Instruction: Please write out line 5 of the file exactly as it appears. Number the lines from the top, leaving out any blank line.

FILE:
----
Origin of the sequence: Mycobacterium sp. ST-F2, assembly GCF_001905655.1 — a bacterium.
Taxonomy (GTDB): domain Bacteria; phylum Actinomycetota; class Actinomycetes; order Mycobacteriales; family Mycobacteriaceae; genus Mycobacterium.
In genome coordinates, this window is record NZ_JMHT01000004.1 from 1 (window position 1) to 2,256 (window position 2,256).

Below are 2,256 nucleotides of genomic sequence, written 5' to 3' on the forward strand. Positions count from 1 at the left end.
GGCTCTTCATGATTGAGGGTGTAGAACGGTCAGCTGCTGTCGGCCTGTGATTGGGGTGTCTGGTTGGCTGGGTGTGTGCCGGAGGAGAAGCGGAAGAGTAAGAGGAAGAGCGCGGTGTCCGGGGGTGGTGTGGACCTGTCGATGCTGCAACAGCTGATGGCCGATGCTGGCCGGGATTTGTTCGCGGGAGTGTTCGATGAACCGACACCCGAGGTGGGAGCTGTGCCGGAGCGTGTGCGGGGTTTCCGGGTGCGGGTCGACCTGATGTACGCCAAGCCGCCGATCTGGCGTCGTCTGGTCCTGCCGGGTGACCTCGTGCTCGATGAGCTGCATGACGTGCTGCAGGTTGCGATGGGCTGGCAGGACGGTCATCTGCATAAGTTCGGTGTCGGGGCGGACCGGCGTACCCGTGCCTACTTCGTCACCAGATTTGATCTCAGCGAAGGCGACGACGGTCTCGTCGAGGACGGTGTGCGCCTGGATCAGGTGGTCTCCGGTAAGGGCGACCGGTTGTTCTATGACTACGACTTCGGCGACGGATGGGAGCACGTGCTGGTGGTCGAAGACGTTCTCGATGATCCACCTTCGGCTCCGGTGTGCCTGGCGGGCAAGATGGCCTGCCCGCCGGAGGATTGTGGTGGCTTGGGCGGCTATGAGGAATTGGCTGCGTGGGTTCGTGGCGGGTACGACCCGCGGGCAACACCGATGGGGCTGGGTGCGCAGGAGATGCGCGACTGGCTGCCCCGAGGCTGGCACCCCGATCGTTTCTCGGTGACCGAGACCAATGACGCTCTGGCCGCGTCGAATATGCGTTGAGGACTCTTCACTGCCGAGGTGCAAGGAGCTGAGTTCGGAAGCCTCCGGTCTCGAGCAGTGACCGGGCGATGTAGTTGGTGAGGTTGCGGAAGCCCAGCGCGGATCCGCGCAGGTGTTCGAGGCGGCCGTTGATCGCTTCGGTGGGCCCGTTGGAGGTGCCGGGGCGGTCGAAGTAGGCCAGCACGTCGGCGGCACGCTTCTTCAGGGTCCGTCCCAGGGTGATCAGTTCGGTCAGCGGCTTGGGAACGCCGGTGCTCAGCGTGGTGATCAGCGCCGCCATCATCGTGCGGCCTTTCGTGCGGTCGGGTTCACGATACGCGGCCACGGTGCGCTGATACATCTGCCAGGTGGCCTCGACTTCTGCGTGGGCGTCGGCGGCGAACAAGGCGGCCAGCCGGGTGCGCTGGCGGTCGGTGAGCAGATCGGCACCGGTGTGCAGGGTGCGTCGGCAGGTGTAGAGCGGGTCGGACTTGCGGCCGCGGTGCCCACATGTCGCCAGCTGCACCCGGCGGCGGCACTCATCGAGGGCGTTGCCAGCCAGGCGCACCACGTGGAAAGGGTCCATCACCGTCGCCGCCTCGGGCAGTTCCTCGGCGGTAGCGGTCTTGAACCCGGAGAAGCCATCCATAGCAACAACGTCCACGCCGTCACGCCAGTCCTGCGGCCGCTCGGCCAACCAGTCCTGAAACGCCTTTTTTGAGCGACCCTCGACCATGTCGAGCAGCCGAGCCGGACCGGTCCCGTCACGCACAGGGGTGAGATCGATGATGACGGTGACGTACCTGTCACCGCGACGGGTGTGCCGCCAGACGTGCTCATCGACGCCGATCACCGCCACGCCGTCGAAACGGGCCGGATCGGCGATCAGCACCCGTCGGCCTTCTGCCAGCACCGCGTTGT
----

GGCTCTTCATGATTGAGGGTGTAGAACGGTCAGCTGCTGTCGGCCTGTGATTGGGGTGTCTGGTTGGCTGGGTGTGTGCCGGAGGAGAAGCGGAAGAGTAAGAGGAAGAGCGCGGTGTCCGGGGGTGGTGTGGACCTGTCGATGCTGCAACAGCTGATGGCCGATGCTGGCCGGGATTTGTTCGCGGGAGTGTTCGATGAACCGACACCCGAGGTGGGAGCTGTGCCGGAGCGTGTGCGGGGTTTCCGGGTGCGGGTCGACCTGATGTACGCCAAGCCGCCGATCTGGCGTCGTCTGGTCCTGCCGGGTGACCTCGTGCTCGATGAGCTGCATGACGTGCTGCAGGTTGCGATGGGCTGGCAGGACGGTCATCTGCATAAGTTCGGTGTCGGGGCGGACCGGCGTACCCGTGCCTACTTCGTCACCAGATTTGATCTCAGCGAAGGCGACGACGGTCTCGTCGAGGACGGTGTGCGCCTGGATCAGGTGGTCTCCGGTAAGGGCGACCGGTTGTTCTATGACTACGACTTCGGCGACGGATGGGAGCACGTGCTGGTGGTCGAAGACGTTCTCGATGATCCACCTTCGGCTCCGGTGTGCCTGGCGGGCAAGATGGCCTGCCCGCCGGAGGATTGTGGTGGCTTGGGCGGCTATGAGGAATTGGCTGCGTGGGTTCGTGGCGGGTACGACCCGCGGGCAACACCGATGGGGCTGGGTGCGCAGGAGATGCGCGACTGGCTGCCCCGAGGCTGGCACCCCGATCGTTTCTCGGTGACCGAGACCAATGACGCTCTGGCCGCGTCGAATATGCGTTGAGGACTCTTCACTGCCGAGGTGCAAGGAGCTGAGTTCGGAAGCCTCCGGTCTCGAGCAGTGACCGGGCGATGTAGTTGGTGAGGTTGCGGAAGCCCAGCGCGGATCCGCGCAGGTGTTCGAGGCGGCCGTTGATCGCTTCGGTGGGCCCGTTGGAGGTGCCGGGGCGGTCGAAGTAGGCCAGCACGTCGGCGGCACGCTTCTTCAGGGTCCGTCCCAGGGTGATCAGTTCGGTCAGCGGCTTGGGAACGCCGGTGCTCAGCGTGGTGATCAGCGCCGCCATCATCGTGCGGCCTTTCGTGCGGTCGGGTTCACGATACGCGGCCACGGTGCGCTGATACATCTGCCAGGTGGCCTCGACTTCTGCGTGGGCGTCGGCGGCGAACAAGGCGGCCAGCCGGGTGCGCTGGCGGTCGGTGAGCAGATCGGCACCGGTGTGCAGGGTGCGTCGGCAGGTGTAGAGCGGGTCGGACTTGCGGCCGCGGTGCCCACATGTCGCCAGCTGCACCCGGCGGCGGCACTCATCGAGGGCGTTGCCAGCCAGGCGCACCACGTGGAAAGGGTCCATCACCGTCGCCGCCTCGGGCAGTTCCTCGGCGGTAGCGGTCTTGAACCCGGAGAAGCCATCCATAGCAACAACGTCCACGCCGTCACGCCAGTCCTGCGGCCGCTCGGCCAACCAGTCCTGAAACGCCTTTTTTGAGCGACCCTCGACCATGTCGAGCAGCCGAGCCGGACCGGTCCCGTCACGCACAGGGGTGAGATCGATGATGACGGTGACGTACCTGTCACCGCGACGGGTGTGCCGCCAGACGTGCTCATCGACGCCGATCACCGCCACGCCGTCGAAACGGGCCGGATCGGCGATCAGCACCCGTCGGCCTTCTGCCAGCACCGCGTTGT